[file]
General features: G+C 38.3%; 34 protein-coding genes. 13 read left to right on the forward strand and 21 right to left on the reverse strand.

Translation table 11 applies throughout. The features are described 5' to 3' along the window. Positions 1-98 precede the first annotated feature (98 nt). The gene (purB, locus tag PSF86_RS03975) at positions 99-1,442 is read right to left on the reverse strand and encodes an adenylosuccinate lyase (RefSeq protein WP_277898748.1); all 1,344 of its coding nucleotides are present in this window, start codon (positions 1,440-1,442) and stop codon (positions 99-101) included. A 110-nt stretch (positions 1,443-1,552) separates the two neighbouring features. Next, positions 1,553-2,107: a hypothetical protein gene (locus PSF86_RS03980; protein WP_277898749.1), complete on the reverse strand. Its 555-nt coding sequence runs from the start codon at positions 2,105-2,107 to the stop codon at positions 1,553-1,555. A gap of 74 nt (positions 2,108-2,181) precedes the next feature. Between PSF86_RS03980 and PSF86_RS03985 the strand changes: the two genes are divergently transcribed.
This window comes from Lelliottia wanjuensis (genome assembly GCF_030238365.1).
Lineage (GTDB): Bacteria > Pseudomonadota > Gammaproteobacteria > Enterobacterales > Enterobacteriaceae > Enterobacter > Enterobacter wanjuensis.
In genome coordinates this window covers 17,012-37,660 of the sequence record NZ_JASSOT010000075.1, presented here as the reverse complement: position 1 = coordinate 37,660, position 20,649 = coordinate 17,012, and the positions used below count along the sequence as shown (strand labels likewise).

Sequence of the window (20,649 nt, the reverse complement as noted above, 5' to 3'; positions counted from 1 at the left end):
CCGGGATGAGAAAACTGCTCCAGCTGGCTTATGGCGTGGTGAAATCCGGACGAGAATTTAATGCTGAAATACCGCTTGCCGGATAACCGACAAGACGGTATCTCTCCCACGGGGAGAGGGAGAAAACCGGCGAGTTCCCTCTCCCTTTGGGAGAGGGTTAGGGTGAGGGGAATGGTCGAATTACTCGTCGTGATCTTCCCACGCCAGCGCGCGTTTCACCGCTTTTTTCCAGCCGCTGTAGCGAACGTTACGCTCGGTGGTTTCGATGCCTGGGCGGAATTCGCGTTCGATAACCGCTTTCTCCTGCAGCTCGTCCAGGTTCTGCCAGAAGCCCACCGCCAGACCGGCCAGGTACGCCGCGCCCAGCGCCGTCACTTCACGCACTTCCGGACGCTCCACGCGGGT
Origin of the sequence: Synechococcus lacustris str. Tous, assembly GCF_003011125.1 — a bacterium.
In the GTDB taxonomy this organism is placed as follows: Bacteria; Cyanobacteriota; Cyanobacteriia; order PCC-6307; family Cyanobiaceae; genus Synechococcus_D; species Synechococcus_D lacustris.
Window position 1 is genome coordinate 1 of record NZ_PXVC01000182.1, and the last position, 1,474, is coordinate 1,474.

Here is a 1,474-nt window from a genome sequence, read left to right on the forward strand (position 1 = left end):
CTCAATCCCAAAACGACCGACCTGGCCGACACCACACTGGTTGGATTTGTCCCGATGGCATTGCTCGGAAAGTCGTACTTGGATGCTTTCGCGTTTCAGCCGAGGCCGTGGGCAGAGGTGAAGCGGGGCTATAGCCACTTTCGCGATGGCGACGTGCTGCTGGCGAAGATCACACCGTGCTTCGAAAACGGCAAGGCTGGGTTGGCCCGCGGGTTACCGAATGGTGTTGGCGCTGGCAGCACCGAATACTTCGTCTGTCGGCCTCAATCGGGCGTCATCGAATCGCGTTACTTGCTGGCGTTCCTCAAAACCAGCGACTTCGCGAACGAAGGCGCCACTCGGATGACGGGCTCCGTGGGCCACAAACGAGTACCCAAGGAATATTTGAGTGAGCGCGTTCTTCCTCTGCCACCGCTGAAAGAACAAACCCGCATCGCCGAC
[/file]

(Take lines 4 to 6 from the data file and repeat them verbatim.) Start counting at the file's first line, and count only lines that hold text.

Lineage (GTDB): Bacteria > Pseudomonadota > Gammaproteobacteria > Enterobacterales > Enterobacteriaceae > Enterobacter > Enterobacter wanjuensis.
In genome coordinates this window covers 17,012-37,660 of the sequence record NZ_JASSOT010000075.1, presented here as the reverse complement: position 1 = coordinate 37,660, position 20,649 = coordinate 17,012, and the positions used below count along the sequence as shown (strand labels likewise).

Sequence of the window (20,649 nt, the reverse complement as noted above, 5' to 3'; positions counted from 1 at the left end):